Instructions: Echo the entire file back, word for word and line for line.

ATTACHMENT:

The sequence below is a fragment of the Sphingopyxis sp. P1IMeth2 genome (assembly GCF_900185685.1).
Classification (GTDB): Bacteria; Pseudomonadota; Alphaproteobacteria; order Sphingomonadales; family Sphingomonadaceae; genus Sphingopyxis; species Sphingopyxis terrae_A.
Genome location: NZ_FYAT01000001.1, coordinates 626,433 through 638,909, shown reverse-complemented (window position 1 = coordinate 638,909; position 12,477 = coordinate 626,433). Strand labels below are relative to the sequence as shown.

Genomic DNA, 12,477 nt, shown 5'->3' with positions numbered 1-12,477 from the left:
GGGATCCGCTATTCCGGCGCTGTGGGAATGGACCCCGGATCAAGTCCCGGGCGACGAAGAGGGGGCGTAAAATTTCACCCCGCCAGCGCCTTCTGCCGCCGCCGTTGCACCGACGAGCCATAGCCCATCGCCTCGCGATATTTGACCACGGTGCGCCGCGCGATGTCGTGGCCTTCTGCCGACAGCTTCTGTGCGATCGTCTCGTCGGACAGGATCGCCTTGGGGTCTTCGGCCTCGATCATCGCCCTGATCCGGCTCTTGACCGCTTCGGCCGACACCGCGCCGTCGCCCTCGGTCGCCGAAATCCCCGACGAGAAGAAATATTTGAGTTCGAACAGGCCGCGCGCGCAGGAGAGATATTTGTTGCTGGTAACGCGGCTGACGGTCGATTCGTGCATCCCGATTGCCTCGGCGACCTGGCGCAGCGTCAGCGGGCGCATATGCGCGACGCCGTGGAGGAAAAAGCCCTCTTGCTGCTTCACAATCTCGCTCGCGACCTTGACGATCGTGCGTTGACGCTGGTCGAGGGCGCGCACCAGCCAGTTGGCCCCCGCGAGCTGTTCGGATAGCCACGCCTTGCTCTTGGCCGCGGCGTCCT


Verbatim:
The sequence below is a fragment of the Sphingopyxis sp. P1IMeth2 genome (assembly GCF_900185685.1).
Classification (GTDB): Bacteria; Pseudomonadota; Alphaproteobacteria; order Sphingomonadales; family Sphingomonadaceae; genus Sphingopyxis; species Sphingopyxis terrae_A.
Genome location: NZ_FYAT01000001.1, coordinates 626,433 through 638,909, shown reverse-complemented (window position 1 = coordinate 638,909; position 12,477 = coordinate 626,433). Strand labels below are relative to the sequence as shown.

Genomic DNA, 12,477 nt, shown 5'->3' with positions numbered 1-12,477 from the left:
GGGATCCGCTATTCCGGCGCTGTGGGAATGGACCCCGGATCAAGTCCCGGGCGACGAAGAGGGGGCGTAAAATTTCACCCCGCCAGCGCCTTCTGCCGCCGCCGTTGCACCGACGAGCCATAGCCCATCGCCTCGCGATATTTGACCACGGTGCGCCGCGCGATGTCGTGGCCTTCTGCCGACAGCTTCTGTGCGATCGTCTCGTCGGACAGGATCGCCTTGGGGTCTTCGGCCTCGATCATCGCCCTGATCCGGCTCTTGACCGCTTCGGCCGACACCGCGCCGTCGCCCTCGGTCGCCGAAATCCCCGACGAGAAGAAATATTTGAGTTCGAACAGGCCGCGCGCGCAGGAGAGATATTTGTTGCTGGTAACGCGGCTGACGGTCGATTCGTGCATCCCGATTGCCTCGGCGACCTGGCGCAGCGTCAGCGGGCGCATATGCGCGACGCCGTGGAGGAAAAAGCCCTCTTGCTGCTTCACAATCTCGCTCGCGACCTTGACGATCGTGCGTTGACGCTGGTCGAGGGCGCGCACCAGCCAGTTGGCCCCCGCGAGCTGTTCGGATAGCCACGCCTTGCTCTTGGCCGCGGCGTCCT